Potassium 122 mg

Fiddle Heads (Matteuccia struthiopteris)

Fiddle Heads are a very good source of vegetable protein, Iron and Vitamin A & C.

3.5 oz:

Protein 3.8 g
Vitamin A 719 IU
Vitamin C 29 mg
Iron .55 mg

Purslane (Portulaca oleracea)

Purslane, or ‘Pusley’, is a good source of Thiamin, Niacin, Vitamin B6, Folate and Phosphorus, and a very good source of Vitamin A, C, Riboflavin, Calcium, Iron, Magnesium, Potassium, Copper and Manganese.

Protein 1.7 g
Tryptophan 18.4 mg
Threonine 57.5 mg
Isoleucine 60.9 mg
Leucine 105 mg
Lysine 74.8 mg
Methionine 16.1 mg
Phenylalanine 66.7 mg
Valine 82.8 mg
Arginine 65.6 mg
Histidine 26.5 mg
Vitamin A 2130 IU
Vitamin C 12.1 mg
Riboflavin 0.1 mg
Niacin 0.5 mg
Vitamin B6 0.1 mg
Folate 10.3 mcg
Calcium 89.7 mg
Iron 0.9 mg
Magnesium 77.0 mg
Potassium 561 mg
Selenium 1.0 mcg

Dock (Rumex crispus)

Dock is a good source of Thiamin, Niacin and Calcium, and a very good source Vitamin A, C, B6, Riboflavin, Iron, Magnesium, Phosphorus, Potassium, Copper and Manganese.

Protein 0.5 g
Threonine 24.1 mg
Isoleucine 26.0 mg
Leucine 42.6 mg
Lysine 29.4 mg
Methionine 9.0 mg
Phenylalanine 29.1 mg
Valine 33.9 mg
Arginine 27.4 mg
Histidine 13.7 mg
Vitamin A 973 IU
Vitamin C 7.4 mg
Niacin 0.1 mg
Folate 2.2 mcg
Calcium 10.6 mg
Iron 0.6 mg
Magnesium 24.9
Selenium 0.3 mcg

Chickweed (Stellaria media)

Chickweed is a good source or Vitamin A, C, Iron, Phosphorus, Calcium, Selenium, Magnesium, Potassium and Vegetable Protein.

Per 100g:

Calcium 1210
Magnesium 529
Potasium 1840
Vitamin A 7,229-32,500 IU
Vitamin C 375
Thiamin .02
Riboflavin .14
Niacin .51
Selenium 15.3

Nettles (Urtica species, Laportea canadensis)

Caution: They don’t call these ‘Stinging Nettles’ for nothing! Use gloves when gathering.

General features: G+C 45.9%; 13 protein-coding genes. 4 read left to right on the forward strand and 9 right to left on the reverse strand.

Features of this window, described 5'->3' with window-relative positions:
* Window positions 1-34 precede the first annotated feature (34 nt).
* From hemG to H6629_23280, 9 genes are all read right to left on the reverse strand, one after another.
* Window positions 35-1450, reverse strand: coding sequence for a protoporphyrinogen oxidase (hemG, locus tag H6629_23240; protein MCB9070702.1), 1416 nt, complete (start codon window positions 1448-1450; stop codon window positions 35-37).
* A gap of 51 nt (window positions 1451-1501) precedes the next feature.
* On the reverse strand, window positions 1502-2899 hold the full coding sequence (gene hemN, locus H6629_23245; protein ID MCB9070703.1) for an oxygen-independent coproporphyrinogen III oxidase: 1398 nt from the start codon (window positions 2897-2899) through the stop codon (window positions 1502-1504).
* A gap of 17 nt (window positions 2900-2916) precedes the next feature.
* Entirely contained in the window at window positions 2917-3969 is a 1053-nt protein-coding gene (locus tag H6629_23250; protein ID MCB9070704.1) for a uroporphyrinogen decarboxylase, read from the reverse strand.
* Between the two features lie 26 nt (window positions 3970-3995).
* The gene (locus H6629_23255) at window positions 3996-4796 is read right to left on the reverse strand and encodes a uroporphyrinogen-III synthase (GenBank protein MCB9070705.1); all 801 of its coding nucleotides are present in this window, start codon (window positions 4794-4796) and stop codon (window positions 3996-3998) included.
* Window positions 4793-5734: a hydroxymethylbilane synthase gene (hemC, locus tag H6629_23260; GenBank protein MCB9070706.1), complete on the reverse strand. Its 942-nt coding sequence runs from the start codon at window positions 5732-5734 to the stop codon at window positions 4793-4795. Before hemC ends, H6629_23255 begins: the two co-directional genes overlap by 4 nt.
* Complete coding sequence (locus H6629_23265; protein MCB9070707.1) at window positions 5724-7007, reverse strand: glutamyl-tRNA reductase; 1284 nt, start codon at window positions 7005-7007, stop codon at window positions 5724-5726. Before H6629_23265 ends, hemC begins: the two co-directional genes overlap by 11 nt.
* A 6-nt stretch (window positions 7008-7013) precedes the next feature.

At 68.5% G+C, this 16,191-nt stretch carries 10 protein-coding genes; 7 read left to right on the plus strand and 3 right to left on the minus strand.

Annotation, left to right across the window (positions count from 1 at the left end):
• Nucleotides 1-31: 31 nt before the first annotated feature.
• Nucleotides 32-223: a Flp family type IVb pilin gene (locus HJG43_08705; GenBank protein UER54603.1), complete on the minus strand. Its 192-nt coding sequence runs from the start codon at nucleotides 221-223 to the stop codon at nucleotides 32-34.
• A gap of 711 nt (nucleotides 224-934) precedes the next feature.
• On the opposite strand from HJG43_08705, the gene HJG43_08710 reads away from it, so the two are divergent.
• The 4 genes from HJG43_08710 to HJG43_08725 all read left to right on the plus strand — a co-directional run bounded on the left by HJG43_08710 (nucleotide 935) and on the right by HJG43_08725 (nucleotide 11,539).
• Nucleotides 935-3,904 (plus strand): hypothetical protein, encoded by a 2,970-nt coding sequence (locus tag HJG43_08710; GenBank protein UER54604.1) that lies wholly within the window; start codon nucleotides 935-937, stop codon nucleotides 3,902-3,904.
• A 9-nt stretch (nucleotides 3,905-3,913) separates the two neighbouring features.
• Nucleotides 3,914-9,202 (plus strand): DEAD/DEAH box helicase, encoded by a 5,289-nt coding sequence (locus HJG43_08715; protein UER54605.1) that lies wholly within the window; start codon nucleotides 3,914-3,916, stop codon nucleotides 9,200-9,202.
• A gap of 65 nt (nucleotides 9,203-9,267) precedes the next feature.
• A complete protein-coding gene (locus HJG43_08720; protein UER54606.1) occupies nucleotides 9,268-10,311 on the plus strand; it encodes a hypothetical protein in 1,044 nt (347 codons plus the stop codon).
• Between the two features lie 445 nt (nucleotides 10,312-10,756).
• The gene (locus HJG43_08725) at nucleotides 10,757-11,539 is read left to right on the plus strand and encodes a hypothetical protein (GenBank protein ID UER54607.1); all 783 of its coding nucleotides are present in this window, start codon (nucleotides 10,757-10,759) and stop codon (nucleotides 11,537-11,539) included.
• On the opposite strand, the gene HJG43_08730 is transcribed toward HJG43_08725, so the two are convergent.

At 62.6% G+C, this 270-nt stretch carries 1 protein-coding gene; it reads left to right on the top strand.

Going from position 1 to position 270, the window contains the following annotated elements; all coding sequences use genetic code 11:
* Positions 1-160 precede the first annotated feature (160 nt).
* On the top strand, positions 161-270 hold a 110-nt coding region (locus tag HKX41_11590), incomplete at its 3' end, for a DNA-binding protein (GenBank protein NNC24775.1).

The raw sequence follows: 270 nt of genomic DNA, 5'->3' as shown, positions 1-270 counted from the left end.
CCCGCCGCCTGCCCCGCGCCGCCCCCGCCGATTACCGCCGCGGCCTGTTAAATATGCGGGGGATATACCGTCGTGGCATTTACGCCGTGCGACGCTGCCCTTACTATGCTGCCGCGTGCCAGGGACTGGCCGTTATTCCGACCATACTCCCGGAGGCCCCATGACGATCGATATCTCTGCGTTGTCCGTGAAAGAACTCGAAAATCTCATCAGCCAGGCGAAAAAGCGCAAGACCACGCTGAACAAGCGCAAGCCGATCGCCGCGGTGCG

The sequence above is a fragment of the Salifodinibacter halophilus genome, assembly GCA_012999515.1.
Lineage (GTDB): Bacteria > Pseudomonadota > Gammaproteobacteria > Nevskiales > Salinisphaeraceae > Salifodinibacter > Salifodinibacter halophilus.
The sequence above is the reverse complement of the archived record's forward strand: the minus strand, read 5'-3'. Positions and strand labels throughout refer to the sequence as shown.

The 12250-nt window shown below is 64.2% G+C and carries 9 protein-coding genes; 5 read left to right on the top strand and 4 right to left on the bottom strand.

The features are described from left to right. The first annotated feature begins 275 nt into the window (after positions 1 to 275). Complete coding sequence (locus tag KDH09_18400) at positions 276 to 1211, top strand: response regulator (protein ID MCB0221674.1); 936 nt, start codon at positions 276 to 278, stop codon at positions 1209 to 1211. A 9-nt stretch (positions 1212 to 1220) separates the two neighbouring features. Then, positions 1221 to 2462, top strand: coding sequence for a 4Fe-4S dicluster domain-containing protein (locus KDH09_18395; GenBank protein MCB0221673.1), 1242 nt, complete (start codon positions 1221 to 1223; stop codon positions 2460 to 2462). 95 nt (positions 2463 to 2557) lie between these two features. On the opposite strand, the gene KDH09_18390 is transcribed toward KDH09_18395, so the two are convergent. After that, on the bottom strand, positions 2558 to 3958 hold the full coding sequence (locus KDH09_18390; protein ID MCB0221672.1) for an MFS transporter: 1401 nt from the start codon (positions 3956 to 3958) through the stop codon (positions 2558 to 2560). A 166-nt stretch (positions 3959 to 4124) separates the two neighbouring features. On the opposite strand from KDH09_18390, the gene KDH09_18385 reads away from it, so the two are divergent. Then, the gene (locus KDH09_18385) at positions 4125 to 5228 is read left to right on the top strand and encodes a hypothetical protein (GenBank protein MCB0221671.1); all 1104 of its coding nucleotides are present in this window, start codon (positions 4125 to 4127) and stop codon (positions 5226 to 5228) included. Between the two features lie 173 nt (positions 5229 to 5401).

Nettles are a good source of Calcium, Vitamin A, Magnesium, Iron, Potassium, Niacin and Vegetable Protein.

Per 100g:

Calcium 2900
Magnesium 860
Iron 41.8
Potassium 1750
Vitamin A 15,700
Vitamin C 83
Thiamine .54
Riboflavin .43
Niacin 5.2
Selenium 2.2

Duckweed (Lemna minor)

Do the environment a favor and collect Duckweed in the wild for food.   This invasive weed can blanket and choke waterways.  It’s good for fish and it has been studied as a feed for cattle.

Per 100 g:

Protein 2.1 g (Reported crude protein content of 18-42%)
Calcium 142 mg
Vitamin A 560 IU
Thiamin .06 mg
Riboflavin .13 mg
Niacin .6 mg
Vitamin C 5 mg

I’ve fed several of these wild treats to my pets, even the fish!  Have you ever fed them to your pets?

Sources:

USDA
NutritionData
Edible Plants
The Wild Food Trail Guide
Wildmanstevebrill.com

✔ You may also be interested in reading:
7 Stunning Super-Herbs to Grow for Pets (with Infographic)
Greener Pastures – Seeding for Grazer Health & Wellness

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13 thoughts on “Wild Vegetables for Pets ©

  1. I’m going to have a freezer full of wild vegetables this fall, especially dandelion greens and fiddleheads.

  2. I have a great field guide for wild vegetable gathering that I got years ago and still use today. I gather wild vegetables and also seaweed when I have the opportunity.

  3. I enjoy searching for wild vegetables. It’s good exercise and wild vegetables are healthier than store vegetables grown in poor soil. Identifying them keeps my old brain healthy too!

  4. This is a great article! I had no idea there were so many wild vegetables out there……I guess I just didn’t think about it! Thank you!

Comments are closed.